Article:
[ edited by toast on 2009-03-15 13:51 ]
It's interesting to me BTW, that people seem all over the map on this show. Then again, i've never commented on a Joss show as it ran, maybe this is always what it's like (and it's only afterwards that people seem to broadly agree, maybe because of some sort of unconscious filtering effect)?


Saje's longish comment is the sharpest I've seen on this episode and bears rereading. As for this quote:

I made the mistake of following the fan websites during the end of Buffy Season Six and through Season Seven (spoiled for the former because I'm an idiot and didn't realize what I was missing, as unspoiled as possible for the latter). Indeed I committed the most foolish possible act of that sort, and regularly read The Kitten Board, a forum for Willow/Tara shippers and representative of just about everything that irritates me in media fandom (in terms of self-centeredness, wish-fulfillment, etc.) My one comment - of the form 'I think Whedon knows how important Tara's death is, and not watching the show just means running away from what it makes you feel' - was summarily deleted after a few minutes. But that's an extreme case.

I read Whedonesque from the beginning and it's always been more or less the same: a realtime record of people's desires - which quite naturally tend to be deferred or denied most of the time, that being the nature of serial TV - and a litmus test of how clearly marked are the various shows' satisfactions. With analyses interspersed in varying proportion. Firefly was always a satisfying show, as was Angel in its final season (particularly S5's continuity-heavy back half). People reacted not to the meanings of those shows but to their twists, their processes - so when characters were down, the fanbase was down (oy vey, Buffy S6), when victories were won everyone cheered about how strong the shows were, etc. The complaints with new shows are 'I can't get into it' and with old shows 'are 'This is incorrect,' and both reactions are about the hardening of viewers' beliefs.

When Angel S5 ended, as you'll recall, many fans seemed to think it went out on a cliffhanger - a matter of conditioned expectations vs. Occam's Razor. ('Surely there must be more! Because why would even this relentlessly downbeat show be about anything but winning? Rather than for instance fighting...etc., etc., etc.)

Dollhouse is unusually unsatisfying, for various reasons (sorry self-link). But to my eyes the fan reactions show the traditional scatter around a different center. Apologists sound as they always have ('No you just have to give it a chance...'); critics still carp about their hobbyhorses by proxy, talking about 'acting' and 'writing' when what they mean is 'I can't love' or 'I haven't believed' or even 'This wasn't clear'; fanfic is still fanfic, alas, dictation from the ego dressed up in some id; and afterward the fan favourite episodes are obvious, in part because they provoke feelings to which we can give names, like 'This was funny' and 'I like sexy' and 'Echo is brave.' The mythology stuff is almost always just dress-up.

I enjoyed the twists in 1x05 and liked its ambivalence toward the cult, though the ending was foreshortened too heavily for my tastes, a little too schematic. But then 50 minutes is 50 minutes. What are people praising? Funnier, more relationship-y perhaps, the neighbour girl is adorable (frustrating in a familiar way at the moment - and familiarity makes frustration comfortable, because it offers us the feeling of mastery: 'If only they could see what I see'), Ballard is getting somewhere, the insufferable programmer-nerd is cracking Xander-style jokes sometimes. The more familiar the show gets, the more 'likable' it becomes. Minear's an extraordinary writer, no question; didja know Whedon called him the best writer bar far that he'd ever met(!!)?? But it was also more pleasant than the foregoing; Boyd isn't good he's really good, Dominic isn't bad he's really bad, DeWitt isn't mean she's really mean, etc.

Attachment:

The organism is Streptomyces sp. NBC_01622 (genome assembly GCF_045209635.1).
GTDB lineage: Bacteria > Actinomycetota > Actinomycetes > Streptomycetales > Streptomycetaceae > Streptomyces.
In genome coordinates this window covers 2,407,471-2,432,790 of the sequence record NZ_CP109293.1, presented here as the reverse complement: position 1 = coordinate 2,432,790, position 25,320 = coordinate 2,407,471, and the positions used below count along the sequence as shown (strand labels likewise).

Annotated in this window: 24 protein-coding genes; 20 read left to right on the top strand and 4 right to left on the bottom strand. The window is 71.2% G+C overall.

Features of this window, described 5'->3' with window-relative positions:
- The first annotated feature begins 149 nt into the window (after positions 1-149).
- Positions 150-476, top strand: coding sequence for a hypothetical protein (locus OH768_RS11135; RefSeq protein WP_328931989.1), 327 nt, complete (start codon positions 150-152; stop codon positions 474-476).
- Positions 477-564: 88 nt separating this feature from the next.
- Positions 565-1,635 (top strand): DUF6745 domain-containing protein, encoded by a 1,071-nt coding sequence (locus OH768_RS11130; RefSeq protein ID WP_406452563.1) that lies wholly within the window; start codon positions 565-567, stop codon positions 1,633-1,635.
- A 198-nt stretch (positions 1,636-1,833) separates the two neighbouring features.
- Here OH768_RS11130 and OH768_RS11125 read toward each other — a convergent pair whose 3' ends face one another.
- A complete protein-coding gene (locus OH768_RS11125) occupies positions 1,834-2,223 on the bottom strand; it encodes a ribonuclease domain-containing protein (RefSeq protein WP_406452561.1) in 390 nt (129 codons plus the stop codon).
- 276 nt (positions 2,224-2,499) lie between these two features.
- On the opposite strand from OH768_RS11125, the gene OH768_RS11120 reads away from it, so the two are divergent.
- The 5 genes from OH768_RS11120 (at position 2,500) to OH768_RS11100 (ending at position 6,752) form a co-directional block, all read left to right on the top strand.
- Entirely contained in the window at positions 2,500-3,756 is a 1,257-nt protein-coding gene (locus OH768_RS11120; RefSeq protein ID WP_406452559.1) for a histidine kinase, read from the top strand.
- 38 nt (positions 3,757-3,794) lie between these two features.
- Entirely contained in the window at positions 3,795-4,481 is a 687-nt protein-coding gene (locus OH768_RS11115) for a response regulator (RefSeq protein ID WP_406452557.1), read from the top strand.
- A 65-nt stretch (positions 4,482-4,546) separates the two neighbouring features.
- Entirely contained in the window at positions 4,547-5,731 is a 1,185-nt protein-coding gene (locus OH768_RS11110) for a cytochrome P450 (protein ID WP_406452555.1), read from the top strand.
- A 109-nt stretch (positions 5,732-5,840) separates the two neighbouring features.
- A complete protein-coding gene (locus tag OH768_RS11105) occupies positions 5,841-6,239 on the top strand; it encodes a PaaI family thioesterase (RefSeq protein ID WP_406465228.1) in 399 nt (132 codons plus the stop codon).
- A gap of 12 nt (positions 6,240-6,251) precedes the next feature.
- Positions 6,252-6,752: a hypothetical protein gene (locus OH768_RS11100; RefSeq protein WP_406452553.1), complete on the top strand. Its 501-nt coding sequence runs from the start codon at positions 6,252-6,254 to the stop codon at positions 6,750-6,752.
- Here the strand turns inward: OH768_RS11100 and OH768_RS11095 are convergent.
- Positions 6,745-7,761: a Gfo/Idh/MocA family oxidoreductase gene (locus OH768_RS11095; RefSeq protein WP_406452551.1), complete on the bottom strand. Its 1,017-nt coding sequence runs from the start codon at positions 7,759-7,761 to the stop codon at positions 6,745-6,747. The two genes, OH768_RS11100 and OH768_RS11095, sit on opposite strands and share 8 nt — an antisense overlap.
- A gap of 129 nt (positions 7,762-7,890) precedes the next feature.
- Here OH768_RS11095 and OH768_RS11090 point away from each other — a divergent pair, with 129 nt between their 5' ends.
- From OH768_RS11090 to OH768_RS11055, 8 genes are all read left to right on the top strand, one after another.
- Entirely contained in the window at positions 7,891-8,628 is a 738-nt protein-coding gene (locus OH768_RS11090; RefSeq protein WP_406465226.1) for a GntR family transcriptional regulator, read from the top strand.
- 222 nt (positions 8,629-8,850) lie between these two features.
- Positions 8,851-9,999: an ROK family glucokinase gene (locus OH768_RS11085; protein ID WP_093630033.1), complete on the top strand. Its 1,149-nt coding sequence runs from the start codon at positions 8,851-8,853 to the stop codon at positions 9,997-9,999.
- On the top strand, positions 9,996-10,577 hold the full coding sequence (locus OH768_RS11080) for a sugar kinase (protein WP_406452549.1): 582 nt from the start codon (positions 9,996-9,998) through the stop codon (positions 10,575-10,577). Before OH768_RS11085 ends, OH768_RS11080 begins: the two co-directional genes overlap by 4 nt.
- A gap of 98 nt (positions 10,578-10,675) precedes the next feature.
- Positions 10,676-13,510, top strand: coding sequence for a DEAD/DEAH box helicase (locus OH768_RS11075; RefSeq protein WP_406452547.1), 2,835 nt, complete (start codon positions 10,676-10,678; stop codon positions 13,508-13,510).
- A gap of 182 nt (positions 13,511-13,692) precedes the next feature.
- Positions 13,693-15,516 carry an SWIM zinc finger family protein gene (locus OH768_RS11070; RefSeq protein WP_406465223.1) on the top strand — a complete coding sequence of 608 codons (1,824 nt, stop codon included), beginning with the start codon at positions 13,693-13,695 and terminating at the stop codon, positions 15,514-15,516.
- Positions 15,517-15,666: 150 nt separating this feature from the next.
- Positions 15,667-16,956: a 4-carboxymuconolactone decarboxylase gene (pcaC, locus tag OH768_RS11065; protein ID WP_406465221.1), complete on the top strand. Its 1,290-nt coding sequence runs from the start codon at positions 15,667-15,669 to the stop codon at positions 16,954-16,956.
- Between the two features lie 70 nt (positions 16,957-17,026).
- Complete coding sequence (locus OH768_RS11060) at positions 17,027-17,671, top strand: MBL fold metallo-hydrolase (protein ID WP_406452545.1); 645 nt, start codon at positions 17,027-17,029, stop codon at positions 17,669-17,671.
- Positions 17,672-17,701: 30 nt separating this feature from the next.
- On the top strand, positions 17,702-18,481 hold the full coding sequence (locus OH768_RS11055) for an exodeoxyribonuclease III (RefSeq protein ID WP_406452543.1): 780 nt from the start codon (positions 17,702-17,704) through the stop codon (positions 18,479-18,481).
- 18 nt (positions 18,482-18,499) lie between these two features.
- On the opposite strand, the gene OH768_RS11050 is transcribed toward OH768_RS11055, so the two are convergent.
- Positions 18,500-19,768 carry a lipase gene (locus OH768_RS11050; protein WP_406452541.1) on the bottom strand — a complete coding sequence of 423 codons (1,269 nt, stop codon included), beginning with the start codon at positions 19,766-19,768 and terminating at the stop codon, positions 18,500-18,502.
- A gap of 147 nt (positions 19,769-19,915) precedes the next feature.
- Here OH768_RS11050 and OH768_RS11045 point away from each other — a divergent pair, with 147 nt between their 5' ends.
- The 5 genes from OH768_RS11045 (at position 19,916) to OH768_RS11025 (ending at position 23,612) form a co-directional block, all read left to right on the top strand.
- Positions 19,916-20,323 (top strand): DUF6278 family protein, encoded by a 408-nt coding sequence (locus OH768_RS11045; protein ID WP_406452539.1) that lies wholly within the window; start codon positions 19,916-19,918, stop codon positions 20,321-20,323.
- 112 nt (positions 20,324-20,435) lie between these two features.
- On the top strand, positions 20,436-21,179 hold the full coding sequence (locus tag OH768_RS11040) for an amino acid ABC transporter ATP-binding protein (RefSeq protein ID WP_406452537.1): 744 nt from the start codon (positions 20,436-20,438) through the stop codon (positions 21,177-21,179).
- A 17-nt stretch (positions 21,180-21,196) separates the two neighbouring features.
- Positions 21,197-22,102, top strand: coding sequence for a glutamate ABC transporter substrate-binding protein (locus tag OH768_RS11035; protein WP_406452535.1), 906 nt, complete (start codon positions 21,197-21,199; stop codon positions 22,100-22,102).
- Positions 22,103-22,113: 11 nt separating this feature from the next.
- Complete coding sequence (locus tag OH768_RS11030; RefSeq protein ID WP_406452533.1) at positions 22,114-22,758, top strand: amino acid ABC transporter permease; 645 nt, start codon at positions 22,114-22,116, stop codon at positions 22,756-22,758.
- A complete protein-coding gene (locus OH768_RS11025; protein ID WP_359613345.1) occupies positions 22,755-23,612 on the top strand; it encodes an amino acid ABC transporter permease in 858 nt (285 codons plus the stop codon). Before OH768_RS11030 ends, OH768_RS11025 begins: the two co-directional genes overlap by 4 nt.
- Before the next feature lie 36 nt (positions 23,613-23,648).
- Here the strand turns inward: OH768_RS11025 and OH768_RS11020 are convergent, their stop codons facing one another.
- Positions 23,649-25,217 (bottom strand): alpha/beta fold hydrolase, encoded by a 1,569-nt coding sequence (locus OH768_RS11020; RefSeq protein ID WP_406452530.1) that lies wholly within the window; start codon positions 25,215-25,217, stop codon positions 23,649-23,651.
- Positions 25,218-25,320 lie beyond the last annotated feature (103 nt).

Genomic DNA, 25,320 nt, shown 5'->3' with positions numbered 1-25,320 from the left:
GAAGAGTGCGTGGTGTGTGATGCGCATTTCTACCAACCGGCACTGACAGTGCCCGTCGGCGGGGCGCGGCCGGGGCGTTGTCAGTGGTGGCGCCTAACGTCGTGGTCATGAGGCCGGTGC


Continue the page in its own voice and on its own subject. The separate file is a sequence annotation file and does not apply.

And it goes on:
And so the people who've made up their minds to dislike had more to be irritated by, while those who loved it knew with more certainty what to love, that they were right to do so. That's not to say anything about the merits of the episode itself - again, I liked it, thought the cuteness of certain line-echoes was balanced by the fast-increasing intensity of the proceedings. But in terms of what people like, it's the usual: what people say is less important than what they do. For the most part what we do is act grateful for being allowed to feel strong things that do not lastingly disturb us.

Dollhouse is the first Whedon show that bugs me as much as it heartens me; I don't want to lose that feeling. What bugs me about it is irresolvable moral problems wrapped up in cleverly genre-marked plots, surrounded by a knotty mystery story in a viscerally exciting, gross narrative world. With at least one jaw-dropping line per week. Down deep in the middle there, I'm rooting for whores, pimps, enforcers, liars, betrayers; I'm trying to see them as people. Long-term, that's where the worth of the show is found.

Friday nights, I like comfort as much as everyone else does. And Whedonesque is a record of a group of people seeking to be justified in seeking to be justified. Like most such groups. Doesn't seem odd this time out.